Episode 93: Women in Politics (re-release)

It’s a very fine line...between how people want to agitate for women’s rights and women’s advancement and how much there can still be a backlash against those types of issues.
— Megan Murphy
You have more resources within you than you think...try to believe that you can actually make a difference, that your voice counts.
— Madeleine Kunin

Madeleine Kunin (photo by Paul Boissvert)

This is a re-release of a show called Politics is Power, which I originally produced in March 2015. Given the impending US election, now seemed a good time to roll it out again. I think often of former Vermont governor Madeleine Kunin's wise words during our interview. Talking to her made me want to speak to many more women in their 80s or 90s. 

Since I put this show together Britain has gained a female prime minister, and America might be about to elect a woman as president. But there are still many issues female politicians face that men do not. This show looks at some of them, and provides a little inspiration to anyone thinking of entering politics. 

You can read a transcript of the show here, under the original episode. 

Episode 92: Illness and Secrecy

Two people at work asked me, ‘What happened to your arm?’ And I lied. I said, ‘Oh, I just fell and sprained my wrist.’ And that’s when I really started thinking more about how am I going to handle this at work? What am I going to say?

A lot of people are working with some kind of health condition. Many of them keep that a secret from bosses and co-workers. In this show we look at perceptions of weakness at work, and talk to two guests with health issues. One of them is still deciding how and when to reveal her condition, and wonders if she does, will she ever be promoted again?

You can also read a transcript of the show.

Episode 91: Sandberg vs. Slaughter

To tell women who are bumping up against these intractable and structural problems that it’s all about you…is just extremely frustrating in the end, because it’s not all about you.
— Sheelah Kolhatkar

Two powerful women dominate discussions about women in the workplace today: Sheryl Sandberg and Anne-Marie Slaughter.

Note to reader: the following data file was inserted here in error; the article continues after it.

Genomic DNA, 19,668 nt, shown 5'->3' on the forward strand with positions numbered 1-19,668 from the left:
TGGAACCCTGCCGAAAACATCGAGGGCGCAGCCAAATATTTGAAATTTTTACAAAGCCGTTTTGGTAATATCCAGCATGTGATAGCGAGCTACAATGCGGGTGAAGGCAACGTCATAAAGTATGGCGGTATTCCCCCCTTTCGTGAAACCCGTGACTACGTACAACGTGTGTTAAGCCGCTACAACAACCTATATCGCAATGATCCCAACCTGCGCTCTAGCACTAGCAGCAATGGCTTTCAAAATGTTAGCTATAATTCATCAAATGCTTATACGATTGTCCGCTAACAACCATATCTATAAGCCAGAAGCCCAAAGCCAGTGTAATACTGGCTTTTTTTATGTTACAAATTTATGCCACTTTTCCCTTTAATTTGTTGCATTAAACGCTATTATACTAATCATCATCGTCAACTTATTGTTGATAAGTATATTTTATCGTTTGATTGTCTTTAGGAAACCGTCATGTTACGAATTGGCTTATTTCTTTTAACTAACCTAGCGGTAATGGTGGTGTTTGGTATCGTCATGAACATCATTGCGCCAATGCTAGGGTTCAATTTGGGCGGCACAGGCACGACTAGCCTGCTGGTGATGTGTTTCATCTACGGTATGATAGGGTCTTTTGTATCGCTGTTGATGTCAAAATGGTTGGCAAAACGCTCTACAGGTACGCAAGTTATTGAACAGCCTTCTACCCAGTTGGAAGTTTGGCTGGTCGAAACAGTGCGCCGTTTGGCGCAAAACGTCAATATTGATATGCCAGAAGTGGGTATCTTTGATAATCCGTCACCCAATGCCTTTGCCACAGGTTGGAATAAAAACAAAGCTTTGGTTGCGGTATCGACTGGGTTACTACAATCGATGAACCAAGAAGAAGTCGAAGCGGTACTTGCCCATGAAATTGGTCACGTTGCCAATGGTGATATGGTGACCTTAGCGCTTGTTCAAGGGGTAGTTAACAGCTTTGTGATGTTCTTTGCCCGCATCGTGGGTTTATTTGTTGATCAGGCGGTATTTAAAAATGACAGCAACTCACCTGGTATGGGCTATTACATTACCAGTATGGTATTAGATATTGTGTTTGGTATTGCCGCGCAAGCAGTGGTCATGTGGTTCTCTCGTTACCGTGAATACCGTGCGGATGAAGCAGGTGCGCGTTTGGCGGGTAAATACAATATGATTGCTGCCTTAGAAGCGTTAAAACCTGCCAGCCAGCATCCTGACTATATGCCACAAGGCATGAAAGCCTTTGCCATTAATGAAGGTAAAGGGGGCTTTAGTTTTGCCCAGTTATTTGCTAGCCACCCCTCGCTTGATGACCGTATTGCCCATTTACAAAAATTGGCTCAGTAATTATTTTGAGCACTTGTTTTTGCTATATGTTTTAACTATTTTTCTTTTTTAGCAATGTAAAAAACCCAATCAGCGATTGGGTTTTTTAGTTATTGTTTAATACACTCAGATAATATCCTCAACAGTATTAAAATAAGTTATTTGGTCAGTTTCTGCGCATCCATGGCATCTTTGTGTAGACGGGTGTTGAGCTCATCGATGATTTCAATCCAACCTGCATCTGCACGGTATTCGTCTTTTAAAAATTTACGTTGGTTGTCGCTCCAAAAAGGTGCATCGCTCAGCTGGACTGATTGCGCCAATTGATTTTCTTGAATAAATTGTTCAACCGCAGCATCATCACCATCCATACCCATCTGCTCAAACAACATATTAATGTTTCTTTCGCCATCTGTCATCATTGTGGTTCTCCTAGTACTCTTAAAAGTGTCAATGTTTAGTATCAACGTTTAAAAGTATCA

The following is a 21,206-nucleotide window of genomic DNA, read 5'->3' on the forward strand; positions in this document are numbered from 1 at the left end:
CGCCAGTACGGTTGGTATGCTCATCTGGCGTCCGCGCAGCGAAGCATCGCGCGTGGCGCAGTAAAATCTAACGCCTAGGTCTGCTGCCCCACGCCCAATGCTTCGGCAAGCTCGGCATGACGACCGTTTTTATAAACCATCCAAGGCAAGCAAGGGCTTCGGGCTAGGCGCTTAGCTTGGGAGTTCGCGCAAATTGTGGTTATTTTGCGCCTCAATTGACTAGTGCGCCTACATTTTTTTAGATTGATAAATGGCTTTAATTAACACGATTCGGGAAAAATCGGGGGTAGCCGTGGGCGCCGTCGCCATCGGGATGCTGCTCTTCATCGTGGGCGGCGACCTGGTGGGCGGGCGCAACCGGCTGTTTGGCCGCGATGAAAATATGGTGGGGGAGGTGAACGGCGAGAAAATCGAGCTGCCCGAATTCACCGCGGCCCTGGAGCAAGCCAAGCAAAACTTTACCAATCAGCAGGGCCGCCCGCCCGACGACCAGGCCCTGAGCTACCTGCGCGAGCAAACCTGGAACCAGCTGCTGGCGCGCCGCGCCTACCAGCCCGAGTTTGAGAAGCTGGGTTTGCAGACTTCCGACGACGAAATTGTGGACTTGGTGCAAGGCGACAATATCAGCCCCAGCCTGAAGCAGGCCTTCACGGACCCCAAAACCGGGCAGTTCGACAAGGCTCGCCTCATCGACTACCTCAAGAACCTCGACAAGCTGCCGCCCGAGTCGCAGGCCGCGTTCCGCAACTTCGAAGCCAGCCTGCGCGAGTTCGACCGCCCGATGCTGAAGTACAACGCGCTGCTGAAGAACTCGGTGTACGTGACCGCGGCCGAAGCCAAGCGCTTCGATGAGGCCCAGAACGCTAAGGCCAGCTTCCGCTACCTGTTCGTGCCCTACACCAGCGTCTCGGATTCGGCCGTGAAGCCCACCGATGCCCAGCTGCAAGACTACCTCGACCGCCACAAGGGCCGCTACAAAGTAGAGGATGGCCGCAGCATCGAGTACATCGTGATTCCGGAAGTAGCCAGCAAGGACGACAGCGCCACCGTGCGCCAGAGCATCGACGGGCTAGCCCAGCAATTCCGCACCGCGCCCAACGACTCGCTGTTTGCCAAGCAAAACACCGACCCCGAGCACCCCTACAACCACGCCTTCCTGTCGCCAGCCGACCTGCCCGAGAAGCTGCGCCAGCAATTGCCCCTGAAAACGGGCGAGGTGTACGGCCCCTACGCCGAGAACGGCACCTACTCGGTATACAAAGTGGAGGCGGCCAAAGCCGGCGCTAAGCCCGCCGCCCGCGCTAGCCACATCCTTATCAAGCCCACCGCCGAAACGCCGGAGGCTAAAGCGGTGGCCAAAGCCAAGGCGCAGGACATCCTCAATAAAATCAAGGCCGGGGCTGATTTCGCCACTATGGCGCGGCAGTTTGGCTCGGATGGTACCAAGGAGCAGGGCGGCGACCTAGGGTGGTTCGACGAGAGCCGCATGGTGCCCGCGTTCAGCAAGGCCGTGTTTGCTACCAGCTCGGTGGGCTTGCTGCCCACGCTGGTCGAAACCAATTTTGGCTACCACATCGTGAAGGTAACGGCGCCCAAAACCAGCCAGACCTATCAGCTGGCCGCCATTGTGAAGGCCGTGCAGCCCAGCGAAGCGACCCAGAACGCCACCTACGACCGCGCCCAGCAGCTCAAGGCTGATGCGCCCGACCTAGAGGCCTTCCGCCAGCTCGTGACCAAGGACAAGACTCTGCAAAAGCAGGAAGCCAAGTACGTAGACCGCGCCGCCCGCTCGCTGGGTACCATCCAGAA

In this show New Yorker writer Sheelah Kolhatkar and I talk about each woman's message and philosophy and how they differ from one another. We also hear from some of you about what you think of them. And we ask what will galvanize change for women long-term - individual effort, or a system overhaul?

Anne-marie slaughter

You can also read a transcript of the show

Let me know what you think of today's show in the comments section.

Episode 90: Working with Asperger's

I’m not afraid to have hard conversations with people. And I think that’s where my autism benefits me, because I don’t have that internal dread of having difficult conversations.
— Tina Alberino

This is a mini-episode. It sprang from my conversation with Tina Alberino, who featured in the last show on the beauty business. She surprised me at the end of our interview by mentioning she was awkward with people. I'd just had an animated 40 minute conversation with her, so I probed, and this short show is the result. 

Episode 89: Inside the Beauty Business

Salon owners will use intimidation because they can. They understand that a lot of the women they hire - we have a lot of single mothers, we have a lot of women who are in households that depend on their income even though it isn’t very much.
— Tina Alberino
Photo by Marili Forastieri/DigitalVision / Getty Images
Photo by Marili Forastieri/DigitalVision / Getty Images
I’ve had to tell my bosses a few times, ‘You keep pulling this kind of stuff on me I will leave.’ And mean it.
— Catherine, salon worker

Self-care. You hear that phrase all the time if you're a professional woman. We're all urged to care for ourselves, to take time to do yoga, go to the gym, maybe indulge ourselves with a little beauty treatment once in a while. Many of us get something done on a regular basis - from a haircut to waxing. But how often do we think about the working conditions of the women who work on us? In this show we take a look inside the beauty business - and it isn't pretty. 

tina alberino

My guests are one of my listeners, spa and salon worker Catherine, and beauty industry consultant and educator Tina Alberino. She writes and publishes ThisUglyBeautyBusiness.com and is the author of The Beauty Industry Survival Guide.

Episode 88: Selling Empowerment

What about your average consumer who’s watching Kim Kardashian or who has no clue as to what empowerment means and what feminism is or why it matters to them? So my goal is really to set out to create the world’s most accessible women’s conference.
— Claudia Chan
They’re really based on this philosophy of you can just work to improve yourself, make yourself better, smarter, stronger. But the fact is as long as women are fighting these little solo battles I don’t think a lot is going to change.
— Sheelah Kolhatkar

sheelah kolhatkar

I've been to several women's conferences during the last few years. They were glamorous affairs with a high dose of inspiration. Earlier this year, I read Sheelah Kolhatkar's Business Week article asking whether women's conferences actually did anything for women long term...or if they ultimately just made us feel good. 

Claudia chan

For this show I talk to Sheelah Kolhatkar and to Claudia Chan, CEO of SHE Global Media and founder of the SHE Summit, one of the conferences I've attended. Claudia is, naturally, a strong believer in the power of these conferences and what they can do for women.  

You can also read a transcript of the show.

Have you attended a women's conference? Did it have a lasting effect? Tell me in the comments. 

Further reading: Here's a post I wrote about the SHE Summit's 'He for She' panel, which I referenced during the podcast.